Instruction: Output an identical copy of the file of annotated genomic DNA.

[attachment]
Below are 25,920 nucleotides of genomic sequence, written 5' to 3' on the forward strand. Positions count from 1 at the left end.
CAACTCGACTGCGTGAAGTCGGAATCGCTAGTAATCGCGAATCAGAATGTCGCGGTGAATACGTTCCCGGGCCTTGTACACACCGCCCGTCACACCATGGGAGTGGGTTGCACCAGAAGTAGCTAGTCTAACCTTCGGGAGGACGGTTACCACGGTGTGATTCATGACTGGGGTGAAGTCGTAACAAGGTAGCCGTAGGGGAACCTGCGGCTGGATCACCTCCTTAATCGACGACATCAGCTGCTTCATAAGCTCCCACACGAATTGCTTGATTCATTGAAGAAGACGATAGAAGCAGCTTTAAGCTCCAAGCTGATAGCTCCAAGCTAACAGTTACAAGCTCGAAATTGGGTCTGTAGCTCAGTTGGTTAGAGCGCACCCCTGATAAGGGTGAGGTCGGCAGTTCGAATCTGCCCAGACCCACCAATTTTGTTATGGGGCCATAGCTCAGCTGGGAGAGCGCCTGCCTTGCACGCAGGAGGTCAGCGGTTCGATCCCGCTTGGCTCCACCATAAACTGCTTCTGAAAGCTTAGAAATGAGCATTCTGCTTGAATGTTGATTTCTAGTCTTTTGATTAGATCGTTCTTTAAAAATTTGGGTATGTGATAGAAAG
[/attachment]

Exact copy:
Below are 25,920 nucleotides of genomic sequence, written 5' to 3' on the forward strand. Positions count from 1 at the left end.
CAACTCGACTGCGTGAAGTCGGAATCGCTAGTAATCGCGAATCAGAATGTCGCGGTGAATACGTTCCCGGGCCTTGTACACACCGCCCGTCACACCATGGGAGTGGGTTGCACCAGAAGTAGCTAGTCTAACCTTCGGGAGGACGGTTACCACGGTGTGATTCATGACTGGGGTGAAGTCGTAACAAGGTAGCCGTAGGGGAACCTGCGGCTGGATCACCTCCTTAATCGACGACATCAGCTGCTTCATAAGCTCCCACACGAATTGCTTGATTCATTGAAGAAGACGATAGAAGCAGCTTTAAGCTCCAAGCTGATAGCTCCAAGCTAACAGTTACAAGCTCGAAATTGGGTCTGTAGCTCAGTTGGTTAGAGCGCACCCCTGATAAGGGTGAGGTCGGCAGTTCGAATCTGCCCAGACCCACCAATTTTGTTATGGGGCCATAGCTCAGCTGGGAGAGCGCCTGCCTTGCACGCAGGAGGTCAGCGGTTCGATCCCGCTTGGCTCCACCATAAACTGCTTCTGAAAGCTTAGAAATGAGCATTCTGCTTGAATGTTGATTTCTAGTCTTTTGATTAGATCGTTCTTTAAAAATTTGGGTATGTGATAGAAAG